Ann Curry is an award-winning journalist and former NBC News anchor and co-host of the Today show. Now, she has a new six-part PBS series, We’ll Meet Again (airing Tuesdays at 8 p.m. eastern), which brings together people whose lives intersected during some of the most pivotal events in history — from the Vietnam War to the civil rights movement. She lives in New York City with her husband, Brian, and has two adult children. Here, she shares how she gets it done.
Her morning routine: I usually wake up around 7ish, which is much later than I used to. Then I grind coffee beans and make a pot. I feed Claus, our goldendoodle wonderdog, and have a bowl of unsweetened, plain whole-milk yogurt with blueberries. Then I just start reading the papers on my iPad and checking Twitter. I read the New York Times, the Washington Post, and the Guardian, and sometimes I’ll listen to a little NPR. I check Twitter. I generally don’t turn on the television [for the morning shows] anymore. I used to, but I stopped.
On life after Today: I have two offices now. One’s a home office and one’s an office in a very busy workspace with lots of other people. I work out now every day — I didn’t used to get to do that. I meet my husband at the gym almost every weekday after work at about 6 p.m. And then we walk home together. It’s really lovely to have that.
On unwinding: After dinner, I get back into my emails. I try to finish that by 9 — sometimes it’s around 10. My routine with Brian is, sometimes I pour a little, tiny splash of brandy, and we sit and talk. Sometimes we’re watching something that he likes to watch or that I like to watch. I like Game of Thrones and The Handmaid’s Tale; he likes Silicon Valley. We both like Grace and Frankie, so we do that. People might laugh at us, but after a really hard day, Antiques Roadshow is super relaxing. So when that’s on, I say, “Honey, do you want to watch Antiques Roadshow?” And he goes, “Okay, well, I know what kind of day you’ve had.”
On the recent sexual-harassment scandals: I don’t know what to say about it all except this: Believe these women. Protect their jobs. If they’ve lost their jobs, hire them without stigma. Give them emotional support and protection. I think men should do this, too. This is the time to get out of the trenches and move forward. If we don’t, the abuse will continue, and we will fail to protect the next generation. And we just cannot let that happen. That’s what I have to say about that.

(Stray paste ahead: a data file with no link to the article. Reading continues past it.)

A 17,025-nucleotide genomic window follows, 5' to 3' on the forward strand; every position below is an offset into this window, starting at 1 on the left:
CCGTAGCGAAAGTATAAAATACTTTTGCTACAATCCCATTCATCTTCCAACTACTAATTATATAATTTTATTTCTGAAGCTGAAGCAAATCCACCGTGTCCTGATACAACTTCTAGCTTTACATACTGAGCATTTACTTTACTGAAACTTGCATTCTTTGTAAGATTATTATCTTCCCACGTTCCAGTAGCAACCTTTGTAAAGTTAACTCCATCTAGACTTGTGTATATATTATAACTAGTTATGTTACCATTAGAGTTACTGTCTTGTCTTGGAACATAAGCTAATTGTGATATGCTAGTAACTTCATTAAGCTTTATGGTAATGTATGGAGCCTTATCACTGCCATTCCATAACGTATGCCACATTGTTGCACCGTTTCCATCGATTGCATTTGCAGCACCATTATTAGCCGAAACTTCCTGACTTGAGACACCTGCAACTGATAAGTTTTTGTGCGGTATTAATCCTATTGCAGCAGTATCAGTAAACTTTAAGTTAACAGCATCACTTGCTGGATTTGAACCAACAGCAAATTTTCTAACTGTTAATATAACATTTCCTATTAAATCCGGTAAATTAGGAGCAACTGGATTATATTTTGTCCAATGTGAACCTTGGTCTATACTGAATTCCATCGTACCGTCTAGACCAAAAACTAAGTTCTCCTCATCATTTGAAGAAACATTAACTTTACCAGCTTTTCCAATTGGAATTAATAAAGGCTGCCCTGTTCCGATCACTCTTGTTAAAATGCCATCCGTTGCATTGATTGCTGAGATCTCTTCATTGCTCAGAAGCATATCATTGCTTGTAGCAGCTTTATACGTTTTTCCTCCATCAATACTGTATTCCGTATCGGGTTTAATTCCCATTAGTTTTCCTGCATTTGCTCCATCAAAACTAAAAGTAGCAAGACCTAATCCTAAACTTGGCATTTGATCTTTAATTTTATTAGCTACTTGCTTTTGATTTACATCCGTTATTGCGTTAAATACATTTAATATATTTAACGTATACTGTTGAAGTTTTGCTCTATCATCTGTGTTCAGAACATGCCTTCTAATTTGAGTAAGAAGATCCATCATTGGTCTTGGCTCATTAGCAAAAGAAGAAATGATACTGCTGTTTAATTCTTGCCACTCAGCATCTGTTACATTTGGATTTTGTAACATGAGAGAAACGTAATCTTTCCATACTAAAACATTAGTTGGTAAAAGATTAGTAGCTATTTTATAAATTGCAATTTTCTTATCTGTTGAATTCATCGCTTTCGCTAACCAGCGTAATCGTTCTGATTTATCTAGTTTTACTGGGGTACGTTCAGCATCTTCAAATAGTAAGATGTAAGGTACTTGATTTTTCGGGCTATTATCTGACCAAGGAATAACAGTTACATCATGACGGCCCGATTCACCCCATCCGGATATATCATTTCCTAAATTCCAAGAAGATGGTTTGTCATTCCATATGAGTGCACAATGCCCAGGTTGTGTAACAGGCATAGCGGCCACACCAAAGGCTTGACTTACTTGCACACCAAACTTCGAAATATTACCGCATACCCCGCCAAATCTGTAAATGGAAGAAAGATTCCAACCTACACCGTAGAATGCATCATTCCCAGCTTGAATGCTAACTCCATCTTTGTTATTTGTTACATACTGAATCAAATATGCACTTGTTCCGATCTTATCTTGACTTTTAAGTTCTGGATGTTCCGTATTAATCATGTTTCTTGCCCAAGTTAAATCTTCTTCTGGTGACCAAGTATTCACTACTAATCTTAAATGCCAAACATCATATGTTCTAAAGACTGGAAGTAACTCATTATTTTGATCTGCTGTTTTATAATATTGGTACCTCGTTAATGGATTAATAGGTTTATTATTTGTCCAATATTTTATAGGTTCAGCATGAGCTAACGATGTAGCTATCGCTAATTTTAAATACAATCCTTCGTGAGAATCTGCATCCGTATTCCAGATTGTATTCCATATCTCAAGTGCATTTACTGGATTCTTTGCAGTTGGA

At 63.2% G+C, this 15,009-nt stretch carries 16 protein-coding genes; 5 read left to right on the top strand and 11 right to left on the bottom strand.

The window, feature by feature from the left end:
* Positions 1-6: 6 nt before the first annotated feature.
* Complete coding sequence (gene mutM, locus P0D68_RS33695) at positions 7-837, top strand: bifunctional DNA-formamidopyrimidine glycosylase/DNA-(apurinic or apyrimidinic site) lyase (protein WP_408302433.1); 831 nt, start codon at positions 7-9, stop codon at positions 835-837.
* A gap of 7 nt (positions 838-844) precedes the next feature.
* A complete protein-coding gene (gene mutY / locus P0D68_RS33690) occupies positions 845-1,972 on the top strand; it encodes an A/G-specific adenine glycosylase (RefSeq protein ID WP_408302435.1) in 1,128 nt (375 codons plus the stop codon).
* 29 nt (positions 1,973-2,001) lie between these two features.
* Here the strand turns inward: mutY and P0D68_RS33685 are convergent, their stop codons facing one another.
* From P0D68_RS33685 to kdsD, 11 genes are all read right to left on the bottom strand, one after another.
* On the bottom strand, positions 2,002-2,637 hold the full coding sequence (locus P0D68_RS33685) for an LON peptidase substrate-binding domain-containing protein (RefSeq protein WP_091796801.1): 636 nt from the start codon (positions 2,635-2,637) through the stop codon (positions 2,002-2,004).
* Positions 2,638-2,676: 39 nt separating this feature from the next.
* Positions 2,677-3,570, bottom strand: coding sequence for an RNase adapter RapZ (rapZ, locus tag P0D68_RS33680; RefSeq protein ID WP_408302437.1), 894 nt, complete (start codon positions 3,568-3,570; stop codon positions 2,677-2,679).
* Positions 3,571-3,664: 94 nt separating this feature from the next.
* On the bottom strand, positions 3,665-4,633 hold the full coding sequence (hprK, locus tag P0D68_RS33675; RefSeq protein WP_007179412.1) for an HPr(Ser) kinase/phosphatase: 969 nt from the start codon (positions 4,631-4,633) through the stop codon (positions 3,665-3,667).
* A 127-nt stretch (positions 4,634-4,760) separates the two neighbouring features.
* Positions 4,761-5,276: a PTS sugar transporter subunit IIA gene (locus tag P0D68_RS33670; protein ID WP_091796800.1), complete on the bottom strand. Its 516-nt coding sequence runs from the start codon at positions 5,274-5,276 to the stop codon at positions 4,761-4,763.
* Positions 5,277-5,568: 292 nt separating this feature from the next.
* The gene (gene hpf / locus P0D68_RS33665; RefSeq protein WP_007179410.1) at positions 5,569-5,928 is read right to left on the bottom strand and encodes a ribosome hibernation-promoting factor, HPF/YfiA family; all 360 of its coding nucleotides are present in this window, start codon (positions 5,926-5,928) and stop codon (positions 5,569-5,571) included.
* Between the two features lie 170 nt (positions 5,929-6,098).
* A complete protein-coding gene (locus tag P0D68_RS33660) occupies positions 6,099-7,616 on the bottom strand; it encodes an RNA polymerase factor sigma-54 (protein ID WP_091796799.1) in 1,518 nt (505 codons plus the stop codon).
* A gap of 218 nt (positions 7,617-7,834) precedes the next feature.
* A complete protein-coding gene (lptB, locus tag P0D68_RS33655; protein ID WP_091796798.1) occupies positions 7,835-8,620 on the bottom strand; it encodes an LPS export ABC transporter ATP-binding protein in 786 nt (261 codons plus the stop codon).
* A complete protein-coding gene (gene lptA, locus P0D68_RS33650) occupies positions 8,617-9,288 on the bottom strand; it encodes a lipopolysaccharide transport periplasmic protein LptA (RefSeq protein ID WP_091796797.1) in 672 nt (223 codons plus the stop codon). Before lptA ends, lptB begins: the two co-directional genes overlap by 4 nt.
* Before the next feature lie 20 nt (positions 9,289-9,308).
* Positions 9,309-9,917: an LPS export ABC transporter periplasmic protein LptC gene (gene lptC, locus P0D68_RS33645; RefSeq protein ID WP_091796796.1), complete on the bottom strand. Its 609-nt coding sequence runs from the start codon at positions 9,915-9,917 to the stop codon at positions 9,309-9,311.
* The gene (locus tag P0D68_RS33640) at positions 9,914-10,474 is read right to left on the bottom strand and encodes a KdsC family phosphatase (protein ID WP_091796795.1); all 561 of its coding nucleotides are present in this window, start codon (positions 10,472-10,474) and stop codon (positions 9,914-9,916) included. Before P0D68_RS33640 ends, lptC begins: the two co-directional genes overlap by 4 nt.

Biggest differences for men and women in TV: Both men and women feel pressure to meet some sort of standard in terms of appearances, but it’s more intense for women. In my lifetime, women have had fewer leadership roles in TV (like executive producer, or president), and that creates a different kind of pressure. These are very coveted positions. Women are still trying to rise up, and we’re achieving some things, but it’s very slow.
Why she wanted to be a journalist: I grew up with Watergate, the civil rights movement, the women’s liberation movement, and the Vietnam War. My father and I used to watch Walter Cronkite, and at the dinner table, he’d pound his fist on the table and say, “What is wrong with young people today? Don’t they realize it’s my country, right or wrong?” And that usually launched a long verbal battle between me and him. This is how I learned that being informed mattered. You couldn’t have these arguments without being informed. It’s also how I learned that what happened a long way from my hometown of Ashland, Oregon — then with a population of 15,000 — still mattered to people there. So I became very aware early on that journalism has power.
Her first job in journalism: I was working as a waitress, trying to pay off one of my college loans, when someone told me that there was an internship open at the local TV station. And that was my first job, at WTVL in Medford, Oregon. I picked up the mail, ran the studio cameras — I did everything but wash the windows. It was a great way to learn, and I worked my way up to being the station’s first female reporter.
What she’s learned in her career: I’ve learned that I’m brave. I’ve learned that I’m willing to work extremely hard. I’ve learned that I am not afraid of risks. And I’ve learned that I should follow my gut most of all. Journalists too easily forget to be humble, because you know, you have a byline or you’re on camera. But humility and integrity are the two most fundamental requirements for being a journalist, over and above everything else.
On what attracted her to working on the PBS series: A lot of my focus in my reporting has been global humanitarian warzones. I generally arrive and put a microphone in somebody’s face when they’re going through a terrible thing in real time. So I knew in my gut immediately when I heard this idea that it was exactly what I wanted to do. I thought, This is a way to tie a bow on the other end — to talk to people after they’ve had years to think about a huge traumatic event, and to help them find the person who survived it.
On staying sane on the road: I have traveled a lot. I always worry about a trip before I actually do it, but once I get on the plane, I stop worrying. All the worrying has already happened; now I’m on a mission. The thing that keeps me sane on long flights are fuzzy socks — I wear them and a scarf. I always carry earplugs, and I always pack something supercomfortable to relax in wherever I go. Also, whenever I’m traveling east, I never have the meal. I go to sleep as soon as I can because it helps with jet lag.